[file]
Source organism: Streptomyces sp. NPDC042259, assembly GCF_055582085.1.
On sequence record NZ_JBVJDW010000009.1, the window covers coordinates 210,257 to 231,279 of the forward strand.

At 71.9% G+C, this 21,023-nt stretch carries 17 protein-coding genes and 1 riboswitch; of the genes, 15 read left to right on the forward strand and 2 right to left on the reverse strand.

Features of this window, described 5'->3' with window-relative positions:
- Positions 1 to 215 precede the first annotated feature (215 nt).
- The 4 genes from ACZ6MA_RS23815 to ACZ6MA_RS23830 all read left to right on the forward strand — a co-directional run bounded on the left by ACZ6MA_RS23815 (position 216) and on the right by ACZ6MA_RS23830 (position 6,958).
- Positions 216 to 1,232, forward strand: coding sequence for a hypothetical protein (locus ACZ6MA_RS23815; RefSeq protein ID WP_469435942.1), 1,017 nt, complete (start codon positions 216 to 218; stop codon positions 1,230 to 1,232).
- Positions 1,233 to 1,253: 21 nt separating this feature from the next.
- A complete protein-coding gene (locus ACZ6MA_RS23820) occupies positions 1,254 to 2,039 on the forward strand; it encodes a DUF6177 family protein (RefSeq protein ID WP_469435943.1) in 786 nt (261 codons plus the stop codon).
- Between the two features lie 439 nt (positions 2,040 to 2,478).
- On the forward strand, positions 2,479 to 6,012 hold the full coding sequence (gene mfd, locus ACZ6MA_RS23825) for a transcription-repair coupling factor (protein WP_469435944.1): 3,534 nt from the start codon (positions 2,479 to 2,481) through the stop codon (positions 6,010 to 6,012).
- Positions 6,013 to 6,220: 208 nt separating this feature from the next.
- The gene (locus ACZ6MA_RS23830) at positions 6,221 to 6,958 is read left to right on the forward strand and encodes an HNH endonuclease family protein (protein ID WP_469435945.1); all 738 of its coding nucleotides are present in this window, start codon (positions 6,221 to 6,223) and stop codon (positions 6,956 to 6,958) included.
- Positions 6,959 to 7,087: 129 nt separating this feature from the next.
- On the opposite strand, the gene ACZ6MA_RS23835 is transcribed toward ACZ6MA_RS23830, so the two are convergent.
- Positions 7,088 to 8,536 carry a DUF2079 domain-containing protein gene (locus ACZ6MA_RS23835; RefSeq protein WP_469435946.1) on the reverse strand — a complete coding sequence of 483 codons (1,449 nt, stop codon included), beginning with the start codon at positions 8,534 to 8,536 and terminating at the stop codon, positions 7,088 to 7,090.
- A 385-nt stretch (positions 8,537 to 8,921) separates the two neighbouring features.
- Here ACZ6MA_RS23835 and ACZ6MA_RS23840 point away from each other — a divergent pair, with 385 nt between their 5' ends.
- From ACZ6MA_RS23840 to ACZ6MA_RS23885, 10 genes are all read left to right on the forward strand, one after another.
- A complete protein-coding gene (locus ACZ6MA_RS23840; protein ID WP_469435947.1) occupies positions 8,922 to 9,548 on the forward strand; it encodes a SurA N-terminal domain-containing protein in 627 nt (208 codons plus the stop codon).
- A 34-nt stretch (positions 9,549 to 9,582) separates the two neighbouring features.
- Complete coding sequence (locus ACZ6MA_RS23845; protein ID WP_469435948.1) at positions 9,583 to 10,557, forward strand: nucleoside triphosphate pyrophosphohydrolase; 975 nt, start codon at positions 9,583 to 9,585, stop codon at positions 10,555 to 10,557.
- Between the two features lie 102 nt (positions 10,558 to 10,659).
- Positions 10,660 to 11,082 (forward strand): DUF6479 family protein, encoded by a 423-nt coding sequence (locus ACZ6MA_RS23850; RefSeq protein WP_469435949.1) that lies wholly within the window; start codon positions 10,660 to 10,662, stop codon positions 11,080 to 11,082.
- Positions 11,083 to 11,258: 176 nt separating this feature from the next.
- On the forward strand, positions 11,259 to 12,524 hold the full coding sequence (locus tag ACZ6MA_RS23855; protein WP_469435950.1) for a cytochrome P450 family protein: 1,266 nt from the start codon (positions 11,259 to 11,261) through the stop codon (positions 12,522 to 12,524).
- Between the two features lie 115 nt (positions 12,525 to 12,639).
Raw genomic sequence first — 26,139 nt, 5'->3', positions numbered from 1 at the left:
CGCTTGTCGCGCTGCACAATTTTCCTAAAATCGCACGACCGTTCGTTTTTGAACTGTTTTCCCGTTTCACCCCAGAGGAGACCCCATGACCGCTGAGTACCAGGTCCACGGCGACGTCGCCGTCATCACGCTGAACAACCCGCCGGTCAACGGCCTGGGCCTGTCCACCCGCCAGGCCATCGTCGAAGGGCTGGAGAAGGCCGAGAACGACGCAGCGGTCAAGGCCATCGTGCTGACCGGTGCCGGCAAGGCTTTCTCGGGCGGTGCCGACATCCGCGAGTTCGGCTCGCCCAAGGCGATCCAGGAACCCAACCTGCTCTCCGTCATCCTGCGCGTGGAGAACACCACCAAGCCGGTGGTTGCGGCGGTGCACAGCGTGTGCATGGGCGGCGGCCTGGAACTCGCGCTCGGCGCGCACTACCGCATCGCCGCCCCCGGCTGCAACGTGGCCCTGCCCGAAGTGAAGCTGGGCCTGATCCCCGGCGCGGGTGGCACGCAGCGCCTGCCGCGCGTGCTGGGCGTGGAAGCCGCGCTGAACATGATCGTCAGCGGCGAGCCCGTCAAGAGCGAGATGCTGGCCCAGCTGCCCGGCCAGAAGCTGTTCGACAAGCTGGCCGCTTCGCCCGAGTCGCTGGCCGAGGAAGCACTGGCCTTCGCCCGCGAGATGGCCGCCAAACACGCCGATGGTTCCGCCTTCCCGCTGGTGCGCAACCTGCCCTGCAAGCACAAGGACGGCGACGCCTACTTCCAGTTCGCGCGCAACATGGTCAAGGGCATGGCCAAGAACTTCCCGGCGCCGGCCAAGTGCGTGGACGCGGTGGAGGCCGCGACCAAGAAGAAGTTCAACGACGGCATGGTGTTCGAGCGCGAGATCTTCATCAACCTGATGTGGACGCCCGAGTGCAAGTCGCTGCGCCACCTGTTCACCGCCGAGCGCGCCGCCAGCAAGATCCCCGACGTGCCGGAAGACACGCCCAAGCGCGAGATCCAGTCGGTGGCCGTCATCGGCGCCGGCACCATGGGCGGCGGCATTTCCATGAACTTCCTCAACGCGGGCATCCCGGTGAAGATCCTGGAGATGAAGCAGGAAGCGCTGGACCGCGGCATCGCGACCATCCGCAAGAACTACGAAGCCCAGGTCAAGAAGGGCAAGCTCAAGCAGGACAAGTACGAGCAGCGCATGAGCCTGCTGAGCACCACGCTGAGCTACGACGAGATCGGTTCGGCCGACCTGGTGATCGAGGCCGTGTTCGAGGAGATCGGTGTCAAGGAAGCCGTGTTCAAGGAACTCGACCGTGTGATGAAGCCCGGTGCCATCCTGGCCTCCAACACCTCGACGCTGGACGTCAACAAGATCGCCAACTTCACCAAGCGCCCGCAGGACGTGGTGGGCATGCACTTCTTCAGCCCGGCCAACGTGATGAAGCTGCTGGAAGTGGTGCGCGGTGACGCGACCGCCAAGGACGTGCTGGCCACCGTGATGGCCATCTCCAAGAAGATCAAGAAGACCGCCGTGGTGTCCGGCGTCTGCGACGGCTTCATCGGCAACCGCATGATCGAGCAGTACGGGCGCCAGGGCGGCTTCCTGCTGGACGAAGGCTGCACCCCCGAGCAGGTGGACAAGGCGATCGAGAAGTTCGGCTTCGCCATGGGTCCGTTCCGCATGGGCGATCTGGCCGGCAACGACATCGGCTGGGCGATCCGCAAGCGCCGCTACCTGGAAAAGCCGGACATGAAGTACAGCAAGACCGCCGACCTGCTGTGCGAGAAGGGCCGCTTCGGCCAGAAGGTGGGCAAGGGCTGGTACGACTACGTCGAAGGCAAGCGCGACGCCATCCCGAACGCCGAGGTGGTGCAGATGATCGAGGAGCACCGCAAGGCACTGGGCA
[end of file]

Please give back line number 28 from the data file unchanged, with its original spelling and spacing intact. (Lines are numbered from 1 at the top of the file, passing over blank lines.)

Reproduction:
Raw genomic sequence first — 26,139 nt, 5'->3', positions numbered from 1 at the left: